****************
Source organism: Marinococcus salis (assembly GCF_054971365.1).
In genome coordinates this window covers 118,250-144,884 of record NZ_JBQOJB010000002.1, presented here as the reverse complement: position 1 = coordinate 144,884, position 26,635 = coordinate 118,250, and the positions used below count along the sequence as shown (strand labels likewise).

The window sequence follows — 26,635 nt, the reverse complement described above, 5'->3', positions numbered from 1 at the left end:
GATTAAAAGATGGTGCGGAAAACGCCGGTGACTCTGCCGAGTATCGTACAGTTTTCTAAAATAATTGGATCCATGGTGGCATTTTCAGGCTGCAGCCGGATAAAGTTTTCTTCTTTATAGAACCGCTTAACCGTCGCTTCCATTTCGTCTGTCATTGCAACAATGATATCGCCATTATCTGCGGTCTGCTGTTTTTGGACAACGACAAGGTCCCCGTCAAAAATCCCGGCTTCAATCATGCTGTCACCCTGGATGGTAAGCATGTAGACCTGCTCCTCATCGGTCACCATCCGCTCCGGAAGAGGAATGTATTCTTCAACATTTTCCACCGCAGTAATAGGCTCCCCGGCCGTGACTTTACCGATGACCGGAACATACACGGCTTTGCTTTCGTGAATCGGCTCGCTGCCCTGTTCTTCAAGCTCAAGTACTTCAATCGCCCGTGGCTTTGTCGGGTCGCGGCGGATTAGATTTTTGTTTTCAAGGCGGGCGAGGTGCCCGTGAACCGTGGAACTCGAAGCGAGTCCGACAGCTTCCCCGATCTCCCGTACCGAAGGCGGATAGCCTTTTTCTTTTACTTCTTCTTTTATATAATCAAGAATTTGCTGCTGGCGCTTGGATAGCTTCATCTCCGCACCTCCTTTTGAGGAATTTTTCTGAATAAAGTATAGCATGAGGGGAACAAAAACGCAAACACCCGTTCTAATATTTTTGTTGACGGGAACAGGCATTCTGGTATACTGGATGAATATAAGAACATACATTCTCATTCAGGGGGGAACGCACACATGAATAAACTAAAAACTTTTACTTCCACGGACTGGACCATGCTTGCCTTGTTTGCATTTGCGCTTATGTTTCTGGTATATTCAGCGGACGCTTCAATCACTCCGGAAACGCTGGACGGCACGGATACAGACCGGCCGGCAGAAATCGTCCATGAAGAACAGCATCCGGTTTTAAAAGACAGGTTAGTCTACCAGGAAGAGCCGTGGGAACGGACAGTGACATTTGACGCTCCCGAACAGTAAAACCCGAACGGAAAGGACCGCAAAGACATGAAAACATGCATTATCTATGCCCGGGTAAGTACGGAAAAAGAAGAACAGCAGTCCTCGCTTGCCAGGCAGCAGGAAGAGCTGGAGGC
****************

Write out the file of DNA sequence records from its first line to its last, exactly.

Source organism: Marinococcus salis (assembly GCF_054971365.1).
In genome coordinates this window covers 118,250-144,884 of record NZ_JBQOJB010000002.1, presented here as the reverse complement: position 1 = coordinate 144,884, position 26,635 = coordinate 118,250, and the positions used below count along the sequence as shown (strand labels likewise).

The window sequence follows — 26,635 nt, the reverse complement described above, 5'->3', positions numbered from 1 at the left end:
GATTAAAAGATGGTGCGGAAAACGCCGGTGACTCTGCCGAGTATCGTACAGTTTTCTAAAATAATTGGATCCATGGTGGCATTTTCAGGCTGCAGCCGGATAAAGTTTTCTTCTTTATAGAACCGCTTAACCGTCGCTTCCATTTCGTCTGTCATTGCAACAATGATATCGCCATTATCTGCGGTCTGCTGTTTTTGGACAACGACAAGGTCCCCGTCAAAAATCCCGGCTTCAATCATGCTGTCACCCTGGATGGTAAGCATGTAGACCTGCTCCTCATCGGTCACCATCCGCTCCGGAAGAGGAATGTATTCTTCAACATTTTCCACCGCAGTAATAGGCTCCCCGGCCGTGACTTTACCGATGACCGGAACATACACGGCTTTGCTTTCGTGAATCGGCTCGCTGCCCTGTTCTTCAAGCTCAAGTACTTCAATCGCCCGTGGCTTTGTCGGGTCGCGGCGGATTAGATTTTTGTTTTCAAGGCGGGCGAGGTGCCCGTGAACCGTGGAACTCGAAGCGAGTCCGACAGCTTCCCCGATCTCCCGTACCGAAGGCGGATAGCCTTTTTCTTTTACTTCTTCTTTTATATAATCAAGAATTTGCTGCTGGCGCTTGGATAGCTTCATCTCCGCACCTCCTTTTGAGGAATTTTTCTGAATAAAGTATAGCATGAGGGGAACAAAAACGCAAACACCCGTTCTAATATTTTTGTTGACGGGAACAGGCATTCTGGTATACTGGATGAATATAAGAACATACATTCTCATTCAGGGGGGAACGCACACATGAATAAACTAAAAACTTTTACTTCCACGGACTGGACCATGCTTGCCTTGTTTGCATTTGCGCTTATGTTTCTGGTATATTCAGCGGACGCTTCAATCACTCCGGAAACGCTGGACGGCACGGATACAGACCGGCCGGCAGAAATCGTCCATGAAGAACAGCATCCGGTTTTAAAAGACAGGTTAGTCTACCAGGAAGAGCCGTGGGAACGGACAGTGACATTTGACGCTCCCGAACAGTAAAACCCGAACGGAAAGGACCGCAAAGACATGAAAACATGCATTATCTATGCCCGGGTAAGTACGGAAAAAGAAGAACAGCAGTCCTCGCTTGCCAGGCAGCAGGAAGAGCTGGAGGC